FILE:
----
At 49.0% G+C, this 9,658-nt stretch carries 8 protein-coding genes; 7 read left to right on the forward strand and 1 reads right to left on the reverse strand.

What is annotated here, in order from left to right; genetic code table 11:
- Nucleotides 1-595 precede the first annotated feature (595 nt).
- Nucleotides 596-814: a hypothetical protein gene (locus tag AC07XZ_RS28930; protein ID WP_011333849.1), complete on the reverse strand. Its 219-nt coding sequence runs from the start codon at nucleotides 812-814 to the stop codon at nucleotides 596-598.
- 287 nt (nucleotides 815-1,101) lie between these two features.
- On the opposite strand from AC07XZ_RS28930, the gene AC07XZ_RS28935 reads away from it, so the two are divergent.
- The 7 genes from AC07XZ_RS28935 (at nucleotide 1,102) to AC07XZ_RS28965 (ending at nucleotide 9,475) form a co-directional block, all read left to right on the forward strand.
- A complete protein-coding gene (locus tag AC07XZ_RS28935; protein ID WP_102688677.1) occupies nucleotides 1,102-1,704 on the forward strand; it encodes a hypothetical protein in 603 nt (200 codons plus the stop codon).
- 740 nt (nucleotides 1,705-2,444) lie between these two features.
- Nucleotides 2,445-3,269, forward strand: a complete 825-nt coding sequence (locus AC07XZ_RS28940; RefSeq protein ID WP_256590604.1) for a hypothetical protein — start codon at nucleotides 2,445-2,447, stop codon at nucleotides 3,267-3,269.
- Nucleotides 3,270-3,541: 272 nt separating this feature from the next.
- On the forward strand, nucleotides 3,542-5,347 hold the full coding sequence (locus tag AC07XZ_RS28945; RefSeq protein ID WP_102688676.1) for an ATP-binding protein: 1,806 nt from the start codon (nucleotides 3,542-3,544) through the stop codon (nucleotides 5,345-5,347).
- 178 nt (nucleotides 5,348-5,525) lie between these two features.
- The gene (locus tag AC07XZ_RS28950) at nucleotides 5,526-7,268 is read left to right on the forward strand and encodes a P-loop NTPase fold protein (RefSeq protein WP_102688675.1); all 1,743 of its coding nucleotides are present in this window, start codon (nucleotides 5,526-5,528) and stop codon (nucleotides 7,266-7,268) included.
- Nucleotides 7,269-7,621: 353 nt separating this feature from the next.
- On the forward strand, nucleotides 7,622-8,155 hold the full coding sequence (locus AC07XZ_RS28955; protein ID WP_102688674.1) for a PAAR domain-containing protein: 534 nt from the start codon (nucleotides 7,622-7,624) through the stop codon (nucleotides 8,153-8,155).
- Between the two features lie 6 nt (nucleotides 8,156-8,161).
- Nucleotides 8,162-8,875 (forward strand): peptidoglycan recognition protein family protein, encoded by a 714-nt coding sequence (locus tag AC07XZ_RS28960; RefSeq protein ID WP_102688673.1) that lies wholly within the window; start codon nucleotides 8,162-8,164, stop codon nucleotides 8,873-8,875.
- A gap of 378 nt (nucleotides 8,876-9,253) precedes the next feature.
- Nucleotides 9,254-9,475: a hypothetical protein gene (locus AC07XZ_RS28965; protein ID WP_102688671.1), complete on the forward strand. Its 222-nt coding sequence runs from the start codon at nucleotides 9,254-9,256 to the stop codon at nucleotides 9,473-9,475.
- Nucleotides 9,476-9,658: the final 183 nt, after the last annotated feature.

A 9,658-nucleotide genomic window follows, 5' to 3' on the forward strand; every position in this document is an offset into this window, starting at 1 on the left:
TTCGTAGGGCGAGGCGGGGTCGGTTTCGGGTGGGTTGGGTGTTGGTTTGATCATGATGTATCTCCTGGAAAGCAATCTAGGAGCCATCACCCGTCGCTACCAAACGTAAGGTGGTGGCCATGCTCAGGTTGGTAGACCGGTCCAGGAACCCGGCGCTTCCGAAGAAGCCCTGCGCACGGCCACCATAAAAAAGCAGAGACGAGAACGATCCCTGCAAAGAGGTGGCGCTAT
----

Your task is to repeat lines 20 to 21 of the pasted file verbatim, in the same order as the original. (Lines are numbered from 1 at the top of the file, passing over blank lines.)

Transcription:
- Nucleotides 9,254-9,475: a hypothetical protein gene (locus AC07XZ_RS28965; protein ID WP_102688671.1), complete on the forward strand. Its 222-nt coding sequence runs from the start codon at nucleotides 9,254-9,256 to the stop codon at nucleotides 9,473-9,475.
- Nucleotides 9,476-9,658: the final 183 nt, after the last annotated feature.